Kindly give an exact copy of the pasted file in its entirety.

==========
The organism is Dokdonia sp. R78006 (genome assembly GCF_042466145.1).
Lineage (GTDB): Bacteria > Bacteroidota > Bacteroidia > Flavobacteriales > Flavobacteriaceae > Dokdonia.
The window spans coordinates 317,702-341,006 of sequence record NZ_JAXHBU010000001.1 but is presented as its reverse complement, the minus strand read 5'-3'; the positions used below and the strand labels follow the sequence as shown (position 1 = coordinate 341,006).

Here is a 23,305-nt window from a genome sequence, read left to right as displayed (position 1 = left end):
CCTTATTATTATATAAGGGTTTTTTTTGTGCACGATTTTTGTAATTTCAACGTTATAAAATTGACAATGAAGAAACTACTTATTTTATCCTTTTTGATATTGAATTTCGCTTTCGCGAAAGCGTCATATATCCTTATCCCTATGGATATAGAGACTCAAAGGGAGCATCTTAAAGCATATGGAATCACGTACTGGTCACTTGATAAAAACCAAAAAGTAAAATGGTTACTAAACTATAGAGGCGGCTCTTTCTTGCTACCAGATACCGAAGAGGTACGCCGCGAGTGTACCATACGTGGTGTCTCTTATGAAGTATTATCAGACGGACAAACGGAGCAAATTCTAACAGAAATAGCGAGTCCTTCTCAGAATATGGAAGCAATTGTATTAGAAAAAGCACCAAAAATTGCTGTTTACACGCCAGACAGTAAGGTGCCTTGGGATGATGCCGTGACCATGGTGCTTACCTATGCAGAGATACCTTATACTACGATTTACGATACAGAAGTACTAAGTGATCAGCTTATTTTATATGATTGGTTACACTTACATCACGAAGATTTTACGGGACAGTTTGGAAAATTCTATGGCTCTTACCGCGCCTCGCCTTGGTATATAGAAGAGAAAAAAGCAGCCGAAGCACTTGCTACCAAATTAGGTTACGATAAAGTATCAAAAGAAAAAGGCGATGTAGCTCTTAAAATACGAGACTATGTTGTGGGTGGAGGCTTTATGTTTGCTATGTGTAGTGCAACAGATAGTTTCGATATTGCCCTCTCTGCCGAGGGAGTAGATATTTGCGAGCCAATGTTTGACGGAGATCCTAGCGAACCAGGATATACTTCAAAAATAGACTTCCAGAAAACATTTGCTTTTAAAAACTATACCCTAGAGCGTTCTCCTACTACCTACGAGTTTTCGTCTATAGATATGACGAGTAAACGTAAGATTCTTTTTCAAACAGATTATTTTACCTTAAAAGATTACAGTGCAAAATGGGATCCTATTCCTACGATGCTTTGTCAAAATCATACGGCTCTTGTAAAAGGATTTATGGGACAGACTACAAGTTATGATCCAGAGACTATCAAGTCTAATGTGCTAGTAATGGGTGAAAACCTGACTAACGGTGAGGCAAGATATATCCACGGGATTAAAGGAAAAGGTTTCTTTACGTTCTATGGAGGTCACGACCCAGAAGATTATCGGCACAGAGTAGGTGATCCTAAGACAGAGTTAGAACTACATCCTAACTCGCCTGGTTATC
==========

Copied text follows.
The organism is Dokdonia sp. R78006 (genome assembly GCF_042466145.1).
Lineage (GTDB): Bacteria > Bacteroidota > Bacteroidia > Flavobacteriales > Flavobacteriaceae > Dokdonia.
The window spans coordinates 317,702-341,006 of sequence record NZ_JAXHBU010000001.1 but is presented as its reverse complement, the minus strand read 5'-3'; the positions used below and the strand labels follow the sequence as shown (position 1 = coordinate 341,006).

Here is a 23,305-nt window from a genome sequence, read left to right as displayed (position 1 = left end):
CCTTATTATTATATAAGGGTTTTTTTTGTGCACGATTTTTGTAATTTCAACGTTATAAAATTGACAATGAAGAAACTACTTATTTTATCCTTTTTGATATTGAATTTCGCTTTCGCGAAAGCGTCATATATCCTTATCCCTATGGATATAGAGACTCAAAGGGAGCATCTTAAAGCATATGGAATCACGTACTGGTCACTTGATAAAAACCAAAAAGTAAAATGGTTACTAAACTATAGAGGCGGCTCTTTCTTGCTACCAGATACCGAAGAGGTACGCCGCGAGTGTACCATACGTGGTGTCTCTTATGAAGTATTATCAGACGGACAAACGGAGCAAATTCTAACAGAAATAGCGAGTCCTTCTCAGAATATGGAAGCAATTGTATTAGAAAAAGCACCAAAAATTGCTGTTTACACGCCAGACAGTAAGGTGCCTTGGGATGATGCCGTGACCATGGTGCTTACCTATGCAGAGATACCTTATACTACGATTTACGATACAGAAGTACTAAGTGATCAGCTTATTTTATATGATTGGTTACACTTACATCACGAAGATTTTACGGGACAGTTTGGAAAATTCTATGGCTCTTACCGCGCCTCGCCTTGGTATATAGAAGAGAAAAAAGCAGCCGAAGCACTTGCTACCAAATTAGGTTACGATAAAGTATCAAAAGAAAAAGGCGATGTAGCTCTTAAAATACGAGACTATGTTGTGGGTGGAGGCTTTATGTTTGCTATGTGTAGTGCAACAGATAGTTTCGATATTGCCCTCTCTGCCGAGGGAGTAGATATTTGCGAGCCAATGTTTGACGGAGATCCTAGCGAACCAGGATATACTTCAAAAATAGACTTCCAGAAAACATTTGCTTTTAAAAACTATACCCTAGAGCGTTCTCCTACTACCTACGAGTTTTCGTCTATAGATATGACGAGTAAACGTAAGATTCTTTTTCAAACAGATTATTTTACCTTAAAAGATTACAGTGCAAAATGGGATCCTATTCCTACGATGCTTTGTCAAAATCATACGGCTCTTGTAAAAGGATTTATGGGACAGACTACAAGTTATGATCCAGAGACTATCAAGTCTAATGTGCTAGTAATGGGTGAAAACCTGACTAACGGTGAGGCAAGATATATCCACGGGATTAAAGGAAAAGGTTTCTTTACGTTCTATGGAGGTCACGACCCAGAAGATTATCGGCACAGAGTAGGTGATCCTAAGACAGAGTTAGAACTACATCCTAACTCGCCTGGTTATC